Body of Evidence

(Uli Edel, USA, 1993)


Some films are shot dead in the water even before they have reached an audience – victims of a massive amount of bad pre-publicity. It is especially sad that, once a film has been thus branded, almost nothing will shake off the so-bad-it’s-hilarious tag. Ishtar (1987) and Hudson Hawk (1991) are only two of the fine movies that have suffered because of this irrational, ritual slaughter.

Now it’s time to stand up for the most underrated title of 1993, Body of Evidence. Forget everything you’ve heard about Madonna’s supposedly appalling performance, the apparently creaky plot devices borrowed from other movies, the seemingly ludicrous sex scenes, etc, etc.

This is a captivating genre piece, quite artfully directed by Uli Edel – whose career, because of this movie’s reception, went from the high cult-promise of Christiane F (1981) and Last Exit to Brooklyn (1989) to a virtual exile in telemovie and kids-movie land. It certainly wins no awards for profundity or originality but, then again, it doesn’t aspire to.

Under Edel’s hand, this is one of the few successful film noirs of the early ’90s. Madonna plays a mysterious woman accused of murdering her rich, old boyfriend through sexual excess. Willem Dafoe (always a charismatic performer) is her lawyer and, as expected, he is soon lured into a reckless, lightly sadomasochistic relation with her. Joe Mantegna, from the straight and narrow side of the law, slugs it out with Dafoe in court.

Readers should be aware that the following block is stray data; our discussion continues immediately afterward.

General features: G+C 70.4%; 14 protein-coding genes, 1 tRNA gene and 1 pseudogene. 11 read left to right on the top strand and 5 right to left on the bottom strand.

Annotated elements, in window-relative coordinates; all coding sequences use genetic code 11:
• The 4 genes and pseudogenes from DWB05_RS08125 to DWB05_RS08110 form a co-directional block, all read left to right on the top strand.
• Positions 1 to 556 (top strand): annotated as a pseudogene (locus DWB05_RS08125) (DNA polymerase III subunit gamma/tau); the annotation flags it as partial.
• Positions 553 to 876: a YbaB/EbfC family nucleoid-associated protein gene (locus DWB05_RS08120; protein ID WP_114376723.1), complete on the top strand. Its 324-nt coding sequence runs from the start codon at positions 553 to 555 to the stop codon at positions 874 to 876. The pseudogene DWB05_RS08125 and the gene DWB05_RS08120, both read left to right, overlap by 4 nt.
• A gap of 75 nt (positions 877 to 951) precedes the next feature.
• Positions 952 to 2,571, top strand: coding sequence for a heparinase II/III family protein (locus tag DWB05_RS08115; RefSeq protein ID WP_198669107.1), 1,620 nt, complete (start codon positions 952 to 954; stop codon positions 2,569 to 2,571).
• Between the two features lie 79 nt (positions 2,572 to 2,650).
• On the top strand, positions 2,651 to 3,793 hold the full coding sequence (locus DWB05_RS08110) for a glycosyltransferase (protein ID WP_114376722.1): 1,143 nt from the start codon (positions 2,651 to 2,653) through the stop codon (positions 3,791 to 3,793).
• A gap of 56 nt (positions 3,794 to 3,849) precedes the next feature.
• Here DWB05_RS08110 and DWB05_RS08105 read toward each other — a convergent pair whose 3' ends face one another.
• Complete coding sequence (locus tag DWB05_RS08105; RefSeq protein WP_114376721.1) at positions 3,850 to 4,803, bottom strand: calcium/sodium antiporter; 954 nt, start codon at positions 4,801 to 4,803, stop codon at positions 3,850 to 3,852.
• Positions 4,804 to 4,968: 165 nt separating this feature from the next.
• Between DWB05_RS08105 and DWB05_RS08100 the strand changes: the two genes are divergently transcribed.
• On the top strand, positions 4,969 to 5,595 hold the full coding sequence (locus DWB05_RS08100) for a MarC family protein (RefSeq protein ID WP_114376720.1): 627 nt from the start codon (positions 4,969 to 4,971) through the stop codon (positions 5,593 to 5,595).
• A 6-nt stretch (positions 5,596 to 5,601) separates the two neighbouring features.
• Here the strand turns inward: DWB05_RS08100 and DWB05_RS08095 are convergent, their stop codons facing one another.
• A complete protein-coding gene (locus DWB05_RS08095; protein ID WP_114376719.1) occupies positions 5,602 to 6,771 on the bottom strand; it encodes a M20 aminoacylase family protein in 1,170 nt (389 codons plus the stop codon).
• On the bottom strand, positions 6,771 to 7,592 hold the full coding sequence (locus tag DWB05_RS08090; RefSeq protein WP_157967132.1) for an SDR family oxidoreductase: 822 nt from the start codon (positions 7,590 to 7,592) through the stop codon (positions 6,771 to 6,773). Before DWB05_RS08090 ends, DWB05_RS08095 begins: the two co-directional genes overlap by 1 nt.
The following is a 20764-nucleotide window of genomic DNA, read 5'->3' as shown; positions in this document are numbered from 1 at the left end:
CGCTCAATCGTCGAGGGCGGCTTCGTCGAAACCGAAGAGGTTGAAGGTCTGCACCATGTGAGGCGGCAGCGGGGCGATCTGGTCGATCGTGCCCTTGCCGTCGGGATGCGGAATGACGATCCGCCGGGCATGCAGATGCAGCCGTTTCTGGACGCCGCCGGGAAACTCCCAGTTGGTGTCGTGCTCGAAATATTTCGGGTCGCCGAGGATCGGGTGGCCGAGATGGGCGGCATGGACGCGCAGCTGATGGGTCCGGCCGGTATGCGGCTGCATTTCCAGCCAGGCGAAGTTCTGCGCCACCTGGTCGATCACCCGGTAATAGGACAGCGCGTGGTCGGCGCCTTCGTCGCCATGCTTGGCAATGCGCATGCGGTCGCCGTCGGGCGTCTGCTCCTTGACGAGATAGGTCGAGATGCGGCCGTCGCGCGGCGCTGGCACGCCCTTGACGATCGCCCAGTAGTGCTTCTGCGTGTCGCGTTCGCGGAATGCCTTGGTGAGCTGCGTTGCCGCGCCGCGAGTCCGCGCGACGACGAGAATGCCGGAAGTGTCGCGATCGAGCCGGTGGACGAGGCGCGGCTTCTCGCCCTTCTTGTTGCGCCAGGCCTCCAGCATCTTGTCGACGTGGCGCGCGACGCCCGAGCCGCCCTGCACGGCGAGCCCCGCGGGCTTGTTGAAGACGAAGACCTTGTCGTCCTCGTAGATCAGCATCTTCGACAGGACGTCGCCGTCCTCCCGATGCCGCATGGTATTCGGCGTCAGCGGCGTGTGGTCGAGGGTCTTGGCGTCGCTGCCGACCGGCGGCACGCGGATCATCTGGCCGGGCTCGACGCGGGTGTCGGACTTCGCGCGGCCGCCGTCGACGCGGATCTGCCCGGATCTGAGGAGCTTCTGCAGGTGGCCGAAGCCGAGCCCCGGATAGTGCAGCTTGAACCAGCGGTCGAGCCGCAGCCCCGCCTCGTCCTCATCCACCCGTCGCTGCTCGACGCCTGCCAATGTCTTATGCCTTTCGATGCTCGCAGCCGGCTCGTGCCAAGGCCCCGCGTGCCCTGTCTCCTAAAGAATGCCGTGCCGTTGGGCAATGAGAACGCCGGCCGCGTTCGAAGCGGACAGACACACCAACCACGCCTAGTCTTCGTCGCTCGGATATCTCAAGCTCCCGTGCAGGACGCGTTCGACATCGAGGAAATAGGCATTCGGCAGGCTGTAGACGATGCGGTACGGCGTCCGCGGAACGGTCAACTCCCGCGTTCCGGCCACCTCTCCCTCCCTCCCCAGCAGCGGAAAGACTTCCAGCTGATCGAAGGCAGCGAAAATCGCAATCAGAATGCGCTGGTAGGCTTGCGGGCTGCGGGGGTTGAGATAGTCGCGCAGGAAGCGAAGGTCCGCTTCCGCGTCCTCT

Like Damage (1992), this is a film that must be appreciated for its minute attention to cinematic craft. Edel carefully builds up a tone and an atmosphere which he sustains even through the final scramble of plot revelations. Madonna may not be the greatest actor of the silver screen, but Edel has coaxed from her a controlled, capable performance.

© Adrian Martin September 1993

Film Critic: Adrian Martin
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